Another option for step 5 is to clean the cuttings at elevated temperature and pressure. Cleaning at elevated temperature and pressure can be achieved in an instrument such as the SPEED EXTRACTOR™ manufactured by Buchi of Newcastle, Del., which lowers the viscosity, allowing the solvent to invade the particles quickly: high temperature also increases the solvating power, allowing the diesel to be dissolved more easily: high pressure forces the solvent into the cuttings more quickly: high pressure also allows the temperature to be increased beyond the atmospheric-pressure boiling point without vaporizing, allowing further increases in temperature. Combined with the small particle size, this technique cleans the cuttings quickly and effectively. However, this technique is more likely to remove bitumen. If removing bitumen from the cuttings is a goal, this step could be performed with powerful solvents such as toluene that will remove bitumen from the cuttings even more effectively. Example operating conditions include using toluene as a solvent, at 150° C. temperature and 50 bar pressure for approximately 30 minutes. This technique can be handled in an automated way, requiring only a few minutes of operator time. Taking advantage of the automation, a quick final rinse with a volatile solvent such as pentane can be applied after the toluene rinse to accelerate evaporation. Another advantage of this technique is that these conditions can dissolve drilling fluid additives that are not dissolved in room temperature solvent (save for very long exposure times) thereby removing mud additives beyond those loosely attached to the cuttings. This technique can also be performed on multiple samples at once. FIG. 7 includes a step labeled “Speed Extractor” which uses a toluene and/or pentane wash at temperatures or pressures higher than the sample temperature which is simple, faster for multiple samples, and automated.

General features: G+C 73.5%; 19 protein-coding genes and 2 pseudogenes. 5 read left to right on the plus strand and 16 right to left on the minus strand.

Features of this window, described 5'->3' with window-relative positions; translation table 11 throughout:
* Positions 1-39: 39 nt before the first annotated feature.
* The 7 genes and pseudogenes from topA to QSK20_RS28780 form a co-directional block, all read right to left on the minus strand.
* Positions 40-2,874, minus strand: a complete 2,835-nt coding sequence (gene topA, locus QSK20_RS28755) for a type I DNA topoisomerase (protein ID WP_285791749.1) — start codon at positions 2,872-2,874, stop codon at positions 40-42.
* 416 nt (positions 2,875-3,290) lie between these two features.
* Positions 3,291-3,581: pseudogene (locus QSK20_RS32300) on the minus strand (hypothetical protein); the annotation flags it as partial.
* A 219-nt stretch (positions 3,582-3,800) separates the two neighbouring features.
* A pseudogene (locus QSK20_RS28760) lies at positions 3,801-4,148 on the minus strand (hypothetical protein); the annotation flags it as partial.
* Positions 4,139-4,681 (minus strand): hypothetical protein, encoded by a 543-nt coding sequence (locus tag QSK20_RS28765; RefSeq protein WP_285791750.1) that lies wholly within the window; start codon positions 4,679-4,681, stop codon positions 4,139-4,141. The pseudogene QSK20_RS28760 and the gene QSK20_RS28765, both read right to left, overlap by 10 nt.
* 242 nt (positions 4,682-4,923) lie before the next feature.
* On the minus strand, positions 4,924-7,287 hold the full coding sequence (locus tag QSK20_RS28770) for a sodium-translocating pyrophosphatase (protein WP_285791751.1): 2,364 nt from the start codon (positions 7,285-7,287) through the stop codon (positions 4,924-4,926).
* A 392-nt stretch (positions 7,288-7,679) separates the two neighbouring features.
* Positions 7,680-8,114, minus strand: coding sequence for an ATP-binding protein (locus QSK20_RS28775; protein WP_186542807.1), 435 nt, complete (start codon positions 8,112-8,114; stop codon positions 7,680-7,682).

Some embodiments may benefit from exposing the sample to a second cleaning fluid and using vacuum filtration and/or solvent extraction. In some embodiments, the extraction occurs at higher temperature and/or higher pressure than the sample temperature and pressure. Some embodiments may have a final rinse with a volatile solvent.

After completing these steps, the cuttings are sufficiently clean, have the correct particle size, and have retained their kerogen. They are now ready for analysis of thermal maturity, organic content, mineralogy, surface area, pore volume, porosity, etc. by instruments such as IR spectroscopy, gas sorption, among many others. Additional tests may include TOC analysis by acidization, Rock Eval, Fischer Assay, XRD, XRF, WDX, EDX, gas sorption, pyconometry, and porosimetry.

Results